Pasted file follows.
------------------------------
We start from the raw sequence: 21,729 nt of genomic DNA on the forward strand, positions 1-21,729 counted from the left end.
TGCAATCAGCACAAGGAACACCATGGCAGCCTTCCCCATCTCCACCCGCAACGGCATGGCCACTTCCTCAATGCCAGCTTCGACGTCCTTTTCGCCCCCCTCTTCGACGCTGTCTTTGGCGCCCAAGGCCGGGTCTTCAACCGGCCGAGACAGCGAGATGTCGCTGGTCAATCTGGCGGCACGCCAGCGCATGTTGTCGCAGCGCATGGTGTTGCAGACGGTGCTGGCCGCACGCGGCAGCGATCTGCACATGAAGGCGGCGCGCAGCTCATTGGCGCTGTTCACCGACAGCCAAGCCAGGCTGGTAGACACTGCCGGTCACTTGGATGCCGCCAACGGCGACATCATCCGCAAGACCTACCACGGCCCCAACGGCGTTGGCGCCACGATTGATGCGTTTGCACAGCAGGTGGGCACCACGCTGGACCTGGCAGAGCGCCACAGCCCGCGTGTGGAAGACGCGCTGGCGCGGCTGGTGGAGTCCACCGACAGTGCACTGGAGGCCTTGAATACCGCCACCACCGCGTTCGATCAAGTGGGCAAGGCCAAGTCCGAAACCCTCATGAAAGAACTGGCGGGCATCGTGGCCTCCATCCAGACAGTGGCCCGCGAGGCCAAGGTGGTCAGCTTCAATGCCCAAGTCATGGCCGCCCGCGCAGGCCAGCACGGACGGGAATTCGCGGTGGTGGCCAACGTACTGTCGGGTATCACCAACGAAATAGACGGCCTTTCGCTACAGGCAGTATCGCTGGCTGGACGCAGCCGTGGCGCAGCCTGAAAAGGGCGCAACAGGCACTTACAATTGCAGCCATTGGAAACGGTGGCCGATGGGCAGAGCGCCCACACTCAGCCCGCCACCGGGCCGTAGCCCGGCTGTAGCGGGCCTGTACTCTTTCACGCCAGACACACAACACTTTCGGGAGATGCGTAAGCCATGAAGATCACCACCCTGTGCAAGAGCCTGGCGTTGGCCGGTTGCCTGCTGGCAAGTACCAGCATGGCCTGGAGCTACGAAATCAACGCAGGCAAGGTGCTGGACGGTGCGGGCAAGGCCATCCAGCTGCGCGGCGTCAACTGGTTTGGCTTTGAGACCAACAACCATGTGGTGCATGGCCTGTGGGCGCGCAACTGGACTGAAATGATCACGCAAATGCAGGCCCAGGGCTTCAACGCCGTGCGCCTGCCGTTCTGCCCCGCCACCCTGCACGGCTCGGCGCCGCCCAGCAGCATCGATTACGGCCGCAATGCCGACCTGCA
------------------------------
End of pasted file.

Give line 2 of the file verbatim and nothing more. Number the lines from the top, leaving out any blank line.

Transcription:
TGCAATCAGCACAAGGAACACCATGGCAGCCTTCCCCATCTCCACCCGCAACGGCATGGCCACTTCCTCAATGCCAGCTTCGACGTCCTTTTCGCCCCCCTCTTCGACGCTGTCTTTGGCGCCCAAGGCCGGGTCTTCAACCGGCCGAGACAGCGAGATGTCGCTGGTCAATCTGGCGGCACGCCAGCGCATGTTGTCGCAGCGCATGGTGTTGCAGACGGTGCTGGCCGCACGCGGCAGCGATCTGCACATGAAGGCGGCGCGCAGCTCATTGGCGCTGTTCACCGACAGCCAAGCCAGGCTGGTAGACACTGCCGGTCACTTGGATGCCGCCAACGGCGACATCATCCGCAAGACCTACCACGGCCCCAACGGCGTTGGCGCCACGATTGATGCGTTTGCACAGCAGGTGGGCACCACGCTGGACCTGGCAGAGCGCCACAGCCCGCGTGTGGAAGACGCGCTGGCGCGGCTGGTGGAGTCCACCGACAGTGCACTGGAGGCCTTGAATACCGCCACCACCGCGTTCGATCAAGTGGGCAAGGCCAAGTCCGAAACCCTCATGAAAGAACTGGCGGGCATCGTGGCCTCCATCCAGACAGTGGCCCGCGAGGCCAAGGTGGTCAGCTTCAATGCCCAAGTCATGGCCGCCCGCGCAGGCCAGCACGGACGGGAATTCGCGGTGGTGGCCAACGTACTGTCGGGTATCACCAACGAAATAGACGGCCTTTCGCTACAGGCAGTATCGCTGGCTGGACGCAGCCGTGGCGCAGCCTGAAAAGGGCGCAACAGGCACTTACAATTGCAGCCATTGGAAACGGTGGCCGATGGGCAGAGCGCCCACACTCAGCCCGCCACCGGGCCGTAGCCCGGCTGTAGCGGGCCTGTACTCTTTCACGCCAGACACACAACACTTTCGGGAGATGCGTAAGCCATGAAGATCACCACCCTGTGCAAGAGCCTGGCGTTGGCCGGTTGCCTGCTGGCAAGTACCAGCATGGCCTGGAGCTACGAAATCAACGCAGGCAAGGTGCTGGACGGTGCGGGCAAGGCCATCCAGCTGCGCGGCGTCAACTGGTTTGGCTTTGAGACCAACAACCATGTGGTGCATGGCCTGTGGGCGCGCAACTGGACTGAAATGATCACGCAAATGCAGGCCCAGGGCTTCAACGCCGTGCGCCTGCCGTTCTGCCCCGCCACCCTGCACGGCTCGGCGCCGCCCAGCAGCATCGATTACGGCCGCAATGCCGACCTGCA